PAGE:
So there you have it – my top five things I enjoyed about Dr. Suwanda Sugunasiri’s novel Untouchable Woman’s Odyssey, a truly “extraordinary first novel” in the words of Professor of English Chelva Kanaganayaka of the University of Toronto [review is here]. If you have a chance to read the story yourself, I would love for you to add to the list! And if you want to read more about the novel, you can read other reviews of Untouchable Woman’s Odyssey posted on my last blog post.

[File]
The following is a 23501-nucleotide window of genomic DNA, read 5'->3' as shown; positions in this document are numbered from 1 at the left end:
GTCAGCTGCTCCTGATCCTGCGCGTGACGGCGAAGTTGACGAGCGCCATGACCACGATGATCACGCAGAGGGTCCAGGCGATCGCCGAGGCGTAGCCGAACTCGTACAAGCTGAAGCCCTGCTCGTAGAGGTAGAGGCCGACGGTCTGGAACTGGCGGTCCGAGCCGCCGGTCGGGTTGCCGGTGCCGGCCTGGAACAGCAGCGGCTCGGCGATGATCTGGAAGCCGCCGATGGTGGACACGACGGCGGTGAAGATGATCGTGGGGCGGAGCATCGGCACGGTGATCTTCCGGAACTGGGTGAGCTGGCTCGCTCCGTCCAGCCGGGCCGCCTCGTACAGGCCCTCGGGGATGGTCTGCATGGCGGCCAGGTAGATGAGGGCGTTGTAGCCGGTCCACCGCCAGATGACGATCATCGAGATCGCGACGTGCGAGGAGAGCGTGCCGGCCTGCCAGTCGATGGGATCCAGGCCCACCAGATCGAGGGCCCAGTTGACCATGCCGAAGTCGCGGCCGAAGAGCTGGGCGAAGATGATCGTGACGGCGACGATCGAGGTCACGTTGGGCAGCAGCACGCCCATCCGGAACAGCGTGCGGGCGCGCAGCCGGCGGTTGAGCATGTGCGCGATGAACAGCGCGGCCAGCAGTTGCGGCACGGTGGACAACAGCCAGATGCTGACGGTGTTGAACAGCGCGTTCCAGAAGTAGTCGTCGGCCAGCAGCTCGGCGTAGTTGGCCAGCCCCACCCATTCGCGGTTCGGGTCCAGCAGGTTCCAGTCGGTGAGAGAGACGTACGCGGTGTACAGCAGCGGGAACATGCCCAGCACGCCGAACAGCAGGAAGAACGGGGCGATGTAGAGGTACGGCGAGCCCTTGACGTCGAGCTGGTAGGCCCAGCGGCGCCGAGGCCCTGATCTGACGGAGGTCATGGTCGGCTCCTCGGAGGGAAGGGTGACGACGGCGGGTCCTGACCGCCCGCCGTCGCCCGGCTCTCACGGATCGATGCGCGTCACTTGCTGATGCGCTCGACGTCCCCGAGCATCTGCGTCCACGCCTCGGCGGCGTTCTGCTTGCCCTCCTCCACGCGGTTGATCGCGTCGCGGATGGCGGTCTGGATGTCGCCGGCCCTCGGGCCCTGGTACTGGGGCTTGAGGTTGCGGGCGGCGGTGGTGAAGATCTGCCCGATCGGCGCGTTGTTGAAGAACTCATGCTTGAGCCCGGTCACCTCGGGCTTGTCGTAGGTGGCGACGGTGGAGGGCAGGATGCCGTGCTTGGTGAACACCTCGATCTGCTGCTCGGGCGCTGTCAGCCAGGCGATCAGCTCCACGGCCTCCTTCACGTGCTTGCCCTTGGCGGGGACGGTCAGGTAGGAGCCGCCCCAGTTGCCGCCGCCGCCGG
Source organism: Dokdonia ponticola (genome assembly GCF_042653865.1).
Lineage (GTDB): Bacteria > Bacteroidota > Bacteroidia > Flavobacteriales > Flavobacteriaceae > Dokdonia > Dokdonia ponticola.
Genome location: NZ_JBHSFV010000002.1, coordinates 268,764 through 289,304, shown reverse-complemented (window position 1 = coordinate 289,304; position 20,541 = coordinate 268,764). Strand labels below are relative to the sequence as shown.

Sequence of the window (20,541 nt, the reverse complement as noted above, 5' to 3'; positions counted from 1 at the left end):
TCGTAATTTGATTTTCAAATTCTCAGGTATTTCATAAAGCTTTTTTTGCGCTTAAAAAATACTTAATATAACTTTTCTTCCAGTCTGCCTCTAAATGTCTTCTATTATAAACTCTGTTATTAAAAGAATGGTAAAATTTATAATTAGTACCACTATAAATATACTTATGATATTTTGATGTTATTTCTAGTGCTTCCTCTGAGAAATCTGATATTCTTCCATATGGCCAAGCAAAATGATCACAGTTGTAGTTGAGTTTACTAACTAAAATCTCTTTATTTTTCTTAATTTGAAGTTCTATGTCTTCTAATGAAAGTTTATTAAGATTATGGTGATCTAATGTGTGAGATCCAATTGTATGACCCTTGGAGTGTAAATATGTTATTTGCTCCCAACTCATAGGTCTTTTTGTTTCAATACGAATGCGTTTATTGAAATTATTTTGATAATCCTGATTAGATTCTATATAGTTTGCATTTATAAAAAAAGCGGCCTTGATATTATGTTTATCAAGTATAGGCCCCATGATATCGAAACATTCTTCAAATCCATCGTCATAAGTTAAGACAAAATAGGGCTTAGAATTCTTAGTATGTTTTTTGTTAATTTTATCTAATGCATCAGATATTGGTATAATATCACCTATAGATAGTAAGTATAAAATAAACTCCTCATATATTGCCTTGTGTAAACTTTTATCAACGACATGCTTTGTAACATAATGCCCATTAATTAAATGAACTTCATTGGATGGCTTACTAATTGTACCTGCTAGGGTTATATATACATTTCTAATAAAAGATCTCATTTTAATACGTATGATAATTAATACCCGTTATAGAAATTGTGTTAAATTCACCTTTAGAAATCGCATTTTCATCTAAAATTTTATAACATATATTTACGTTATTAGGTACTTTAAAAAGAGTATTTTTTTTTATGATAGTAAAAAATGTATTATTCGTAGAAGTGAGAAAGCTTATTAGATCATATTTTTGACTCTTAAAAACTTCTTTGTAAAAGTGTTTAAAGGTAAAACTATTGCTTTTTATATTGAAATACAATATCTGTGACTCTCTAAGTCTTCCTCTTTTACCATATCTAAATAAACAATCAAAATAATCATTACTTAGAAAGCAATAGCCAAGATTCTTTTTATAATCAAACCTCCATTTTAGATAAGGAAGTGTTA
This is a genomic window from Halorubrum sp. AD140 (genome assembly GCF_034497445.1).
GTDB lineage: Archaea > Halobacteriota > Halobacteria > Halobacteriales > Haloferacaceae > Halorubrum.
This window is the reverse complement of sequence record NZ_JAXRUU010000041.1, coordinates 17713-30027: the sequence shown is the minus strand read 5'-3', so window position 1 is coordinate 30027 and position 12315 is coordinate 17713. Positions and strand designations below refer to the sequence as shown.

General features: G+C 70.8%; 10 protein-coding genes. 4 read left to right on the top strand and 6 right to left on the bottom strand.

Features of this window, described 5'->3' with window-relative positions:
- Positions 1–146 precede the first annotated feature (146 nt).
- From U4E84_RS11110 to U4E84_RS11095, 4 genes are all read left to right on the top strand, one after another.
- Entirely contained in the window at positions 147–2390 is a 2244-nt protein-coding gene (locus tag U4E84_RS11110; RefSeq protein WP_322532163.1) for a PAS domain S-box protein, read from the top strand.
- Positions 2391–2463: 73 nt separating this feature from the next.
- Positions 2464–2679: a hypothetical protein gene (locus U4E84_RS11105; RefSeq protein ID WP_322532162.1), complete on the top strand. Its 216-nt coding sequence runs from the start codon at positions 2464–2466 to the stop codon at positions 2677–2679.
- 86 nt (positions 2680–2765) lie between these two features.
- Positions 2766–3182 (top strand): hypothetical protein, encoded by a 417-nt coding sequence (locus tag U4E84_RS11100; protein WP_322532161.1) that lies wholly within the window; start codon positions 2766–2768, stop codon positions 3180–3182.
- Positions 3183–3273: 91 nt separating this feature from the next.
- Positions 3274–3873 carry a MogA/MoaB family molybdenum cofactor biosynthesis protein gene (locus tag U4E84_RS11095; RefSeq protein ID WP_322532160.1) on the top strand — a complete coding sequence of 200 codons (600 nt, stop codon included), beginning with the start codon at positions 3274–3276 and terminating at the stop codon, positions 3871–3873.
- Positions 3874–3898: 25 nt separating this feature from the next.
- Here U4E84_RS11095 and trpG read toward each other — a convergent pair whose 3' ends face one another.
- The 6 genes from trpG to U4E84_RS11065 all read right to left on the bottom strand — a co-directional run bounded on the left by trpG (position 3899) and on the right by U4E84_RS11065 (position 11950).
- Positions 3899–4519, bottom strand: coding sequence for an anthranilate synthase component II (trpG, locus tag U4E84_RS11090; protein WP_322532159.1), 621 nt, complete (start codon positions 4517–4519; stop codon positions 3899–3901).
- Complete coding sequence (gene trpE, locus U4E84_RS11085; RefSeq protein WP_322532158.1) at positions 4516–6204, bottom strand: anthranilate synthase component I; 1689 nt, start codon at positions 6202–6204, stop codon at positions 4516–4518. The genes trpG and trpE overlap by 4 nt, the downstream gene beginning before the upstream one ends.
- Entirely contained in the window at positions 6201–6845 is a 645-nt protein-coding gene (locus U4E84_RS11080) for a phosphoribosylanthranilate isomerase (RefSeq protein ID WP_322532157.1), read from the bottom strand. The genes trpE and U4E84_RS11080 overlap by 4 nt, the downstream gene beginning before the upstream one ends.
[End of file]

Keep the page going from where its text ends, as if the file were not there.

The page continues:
* My friend and colleague Rachel Brown, Ph.D. Candidate at Wilfrid Laurier University, is currently working on a dissertation focused on Maghrebine Muslim transnational food practices. Because of recent discussions with Rachel, I am becoming more aware of the interconnections between food practices and religious experience.